Party crackdown pays off

ERIC FRANCIS, QMI Agency

, Last Updated: 11:26 PM ET

The tailgate parties have been muted, but so has the unruly behaviour that was becoming increasingly prevalent at Stampeders games.

Coincidence?

We think not.

While it’s a shame the age-old tailgate tradition at McMahon Stadium has been quashed by an increased police presence, the beefed up security has also resulted in a calmer, gentler crowd, say stadium officials.

Despite the emergence of another ugly YouTube video from the recent Roughriders visit showing cops being hit with beer cans as they forcefully removed two lads, officials feel the atmosphere has improved dramatically over the last few years.

“It was getting to the point where people did not want to work the games and that included the Calgary Police Service,” said stadium manager John Haverstock.

“That situation — the whole environment — has improved and staff feel more comfortable staffing the games.”

Theoretically, fans should feel more at ease too, including those hoping to bring their young families.

The crackdown on alcohol in the parking lot — while widely unpopular with thousands of season ticket holders who continually threaten to cancel their seats — has had plenty to do with the progress. So too has the larger number of cops working the games.

But despite the fact 300 uniformed police officers were there for the Riders game, a handful of inevitable incidents like the one captured on YouTube came about due to three factors, according to Haverstock.

“To me, the biggest factor is the score the game,” said Haverstock of the Stamps 40-20 win. “We didn’t have any problems until 10 p.m. when the game got out of hand and then people focus on other stuff.

“I think weather is a factor — the hotter, the worse it is for us. Thirdly, the time of game. Afternoon games are better than night games. I think all those combined and we had all in one — a hot night and a blowout — not a good recipe for us. But at the same time, we’ve developed a different kind of response and program than a few years ago.”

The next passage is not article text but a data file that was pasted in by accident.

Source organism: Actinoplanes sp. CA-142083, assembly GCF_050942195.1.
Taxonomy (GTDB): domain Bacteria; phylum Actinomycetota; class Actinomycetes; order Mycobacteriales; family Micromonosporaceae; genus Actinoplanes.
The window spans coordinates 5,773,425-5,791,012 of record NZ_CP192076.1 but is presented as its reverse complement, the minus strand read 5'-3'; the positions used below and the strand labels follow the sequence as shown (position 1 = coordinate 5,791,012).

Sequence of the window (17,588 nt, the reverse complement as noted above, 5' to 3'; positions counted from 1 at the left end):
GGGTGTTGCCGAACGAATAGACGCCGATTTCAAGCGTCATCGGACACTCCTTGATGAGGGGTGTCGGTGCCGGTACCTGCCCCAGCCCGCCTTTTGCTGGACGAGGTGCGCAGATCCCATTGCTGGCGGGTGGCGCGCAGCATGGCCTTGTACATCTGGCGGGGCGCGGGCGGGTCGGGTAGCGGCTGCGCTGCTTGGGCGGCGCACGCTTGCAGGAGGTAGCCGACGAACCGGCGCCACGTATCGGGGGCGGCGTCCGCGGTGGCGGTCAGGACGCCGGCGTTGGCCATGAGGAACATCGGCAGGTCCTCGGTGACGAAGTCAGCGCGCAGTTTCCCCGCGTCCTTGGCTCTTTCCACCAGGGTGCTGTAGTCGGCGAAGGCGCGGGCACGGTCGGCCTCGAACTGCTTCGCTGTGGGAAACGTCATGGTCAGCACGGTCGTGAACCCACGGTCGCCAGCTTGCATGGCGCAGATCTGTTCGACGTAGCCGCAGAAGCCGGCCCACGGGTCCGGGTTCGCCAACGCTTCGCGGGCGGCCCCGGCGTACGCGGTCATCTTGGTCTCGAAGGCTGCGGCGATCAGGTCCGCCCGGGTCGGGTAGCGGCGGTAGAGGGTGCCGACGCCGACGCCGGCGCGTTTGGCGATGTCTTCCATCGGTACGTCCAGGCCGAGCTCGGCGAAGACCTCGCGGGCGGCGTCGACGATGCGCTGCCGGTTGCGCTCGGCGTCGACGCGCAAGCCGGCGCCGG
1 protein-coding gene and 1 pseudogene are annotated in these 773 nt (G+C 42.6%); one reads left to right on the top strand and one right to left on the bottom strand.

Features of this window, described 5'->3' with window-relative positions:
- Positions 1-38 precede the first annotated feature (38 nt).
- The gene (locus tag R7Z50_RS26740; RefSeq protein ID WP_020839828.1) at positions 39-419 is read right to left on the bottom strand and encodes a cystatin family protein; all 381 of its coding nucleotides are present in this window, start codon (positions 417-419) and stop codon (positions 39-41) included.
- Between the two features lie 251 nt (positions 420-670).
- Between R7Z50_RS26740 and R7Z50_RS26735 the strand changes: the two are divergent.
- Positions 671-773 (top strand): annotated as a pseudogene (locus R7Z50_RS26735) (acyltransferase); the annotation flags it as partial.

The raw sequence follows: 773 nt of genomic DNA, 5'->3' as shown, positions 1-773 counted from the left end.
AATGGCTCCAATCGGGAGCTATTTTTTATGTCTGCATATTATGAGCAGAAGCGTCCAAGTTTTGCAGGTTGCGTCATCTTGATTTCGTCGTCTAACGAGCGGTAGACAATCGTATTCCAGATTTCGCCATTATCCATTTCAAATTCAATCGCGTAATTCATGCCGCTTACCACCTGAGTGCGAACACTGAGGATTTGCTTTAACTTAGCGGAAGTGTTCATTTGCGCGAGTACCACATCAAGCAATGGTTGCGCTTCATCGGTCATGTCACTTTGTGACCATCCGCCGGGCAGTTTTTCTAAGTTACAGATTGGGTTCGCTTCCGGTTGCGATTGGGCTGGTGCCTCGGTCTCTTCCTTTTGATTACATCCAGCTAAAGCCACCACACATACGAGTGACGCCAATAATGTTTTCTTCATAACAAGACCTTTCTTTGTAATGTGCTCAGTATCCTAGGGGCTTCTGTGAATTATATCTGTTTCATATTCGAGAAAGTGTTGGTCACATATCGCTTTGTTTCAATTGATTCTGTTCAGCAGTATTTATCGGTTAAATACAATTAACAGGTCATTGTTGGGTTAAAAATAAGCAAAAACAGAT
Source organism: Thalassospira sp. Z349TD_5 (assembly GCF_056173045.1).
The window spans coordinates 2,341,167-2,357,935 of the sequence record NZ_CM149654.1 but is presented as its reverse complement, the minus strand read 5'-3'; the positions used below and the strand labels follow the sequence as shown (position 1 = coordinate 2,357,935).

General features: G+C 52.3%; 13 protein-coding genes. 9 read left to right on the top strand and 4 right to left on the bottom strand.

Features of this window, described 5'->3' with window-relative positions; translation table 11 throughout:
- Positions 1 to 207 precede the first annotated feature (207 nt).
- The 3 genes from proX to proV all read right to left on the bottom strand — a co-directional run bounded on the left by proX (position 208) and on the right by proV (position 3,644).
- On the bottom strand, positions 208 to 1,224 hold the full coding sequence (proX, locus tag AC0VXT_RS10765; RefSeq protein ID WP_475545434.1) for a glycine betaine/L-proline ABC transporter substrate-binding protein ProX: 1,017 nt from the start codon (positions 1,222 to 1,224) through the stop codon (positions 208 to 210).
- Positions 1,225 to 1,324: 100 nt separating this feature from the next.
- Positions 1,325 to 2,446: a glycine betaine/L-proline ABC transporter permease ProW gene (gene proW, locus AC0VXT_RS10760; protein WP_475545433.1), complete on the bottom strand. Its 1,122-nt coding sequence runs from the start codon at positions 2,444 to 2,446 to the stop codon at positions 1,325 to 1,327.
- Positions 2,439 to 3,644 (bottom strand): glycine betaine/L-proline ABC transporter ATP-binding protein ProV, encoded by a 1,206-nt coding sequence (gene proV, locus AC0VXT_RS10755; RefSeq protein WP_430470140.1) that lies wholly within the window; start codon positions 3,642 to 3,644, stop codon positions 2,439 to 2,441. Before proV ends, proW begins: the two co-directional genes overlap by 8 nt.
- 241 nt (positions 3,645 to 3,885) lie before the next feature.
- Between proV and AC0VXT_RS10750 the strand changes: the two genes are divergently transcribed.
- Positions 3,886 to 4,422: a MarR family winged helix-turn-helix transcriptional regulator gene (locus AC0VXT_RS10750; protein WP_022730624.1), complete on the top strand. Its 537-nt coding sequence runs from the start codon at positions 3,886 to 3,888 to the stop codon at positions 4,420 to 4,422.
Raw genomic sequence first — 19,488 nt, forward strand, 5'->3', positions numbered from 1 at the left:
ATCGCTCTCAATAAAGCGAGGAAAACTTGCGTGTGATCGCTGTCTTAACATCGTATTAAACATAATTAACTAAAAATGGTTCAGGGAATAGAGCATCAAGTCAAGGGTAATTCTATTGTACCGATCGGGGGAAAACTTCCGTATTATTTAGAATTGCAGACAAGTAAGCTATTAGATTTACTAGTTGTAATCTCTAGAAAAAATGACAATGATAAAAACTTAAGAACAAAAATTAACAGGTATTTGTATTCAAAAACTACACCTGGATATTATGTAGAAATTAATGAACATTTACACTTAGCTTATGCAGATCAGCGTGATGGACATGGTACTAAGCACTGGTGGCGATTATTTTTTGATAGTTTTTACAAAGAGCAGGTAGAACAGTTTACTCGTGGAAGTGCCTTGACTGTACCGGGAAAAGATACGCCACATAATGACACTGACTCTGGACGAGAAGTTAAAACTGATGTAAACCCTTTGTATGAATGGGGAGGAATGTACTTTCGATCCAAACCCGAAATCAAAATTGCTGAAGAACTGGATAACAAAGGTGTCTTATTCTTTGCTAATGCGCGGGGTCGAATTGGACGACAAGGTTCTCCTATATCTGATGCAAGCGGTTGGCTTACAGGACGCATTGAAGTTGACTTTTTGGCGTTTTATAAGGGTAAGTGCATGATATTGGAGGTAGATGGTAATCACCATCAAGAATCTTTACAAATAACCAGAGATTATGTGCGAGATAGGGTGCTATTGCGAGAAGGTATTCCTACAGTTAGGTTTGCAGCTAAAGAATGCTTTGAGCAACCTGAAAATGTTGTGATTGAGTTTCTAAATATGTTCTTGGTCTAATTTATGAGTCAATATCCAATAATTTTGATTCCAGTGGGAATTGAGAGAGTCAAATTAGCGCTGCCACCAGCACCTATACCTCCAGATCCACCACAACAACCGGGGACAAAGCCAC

With stadium video cameras watching the crowd at all times, potential trouble spots are dealt with quickly. And, occasionally, forcefully.

As they should be.

Roughriders games have long been a source of great consternation for stadium officials who brace for the worst every time half the stadium fills up with Gang Green.

Saturday’s game against Winnipeg was a relative breeze not only because there are few Blue Bombers fans in existence but because it was also a close game.

Tailgaters are convinced the crackdown on their pre-game parties the last few years came as a directive from the Stamps, who wanted to see less beer consumed amongst the hibachi’s and Hondas and more purchased inside the stadium.

Fact is, it has always been illegal to consume alcohol in a parking lot and when the increased number of police officers were dispatched to keep an eye on things inside the stadium they also had an obligation to do the same outside it.

When asked about the No.-1 issue facing the Stamps, most diehard fans won’t mention the team. Instead, they’ll moan about the loss of a great Calgary tradition that preceded every home game.

Tailgating barbecues and gatherings still go on — and the Stamps encourage it — but without alcohol involved many have soured on the setup.

And while the overzealous crackdown on booze annoys 95% of tailgaters who have never caused problems, it has indeed cut down on the small number of problem drinkers whose issues needed to be dealt with by police.

In the end, the desired result is being achieved, say the people in charge of policing the games.

And that’s good news for a franchise and a league hoping to lure another generation of fans.

eric.francis@sunmedia.ca


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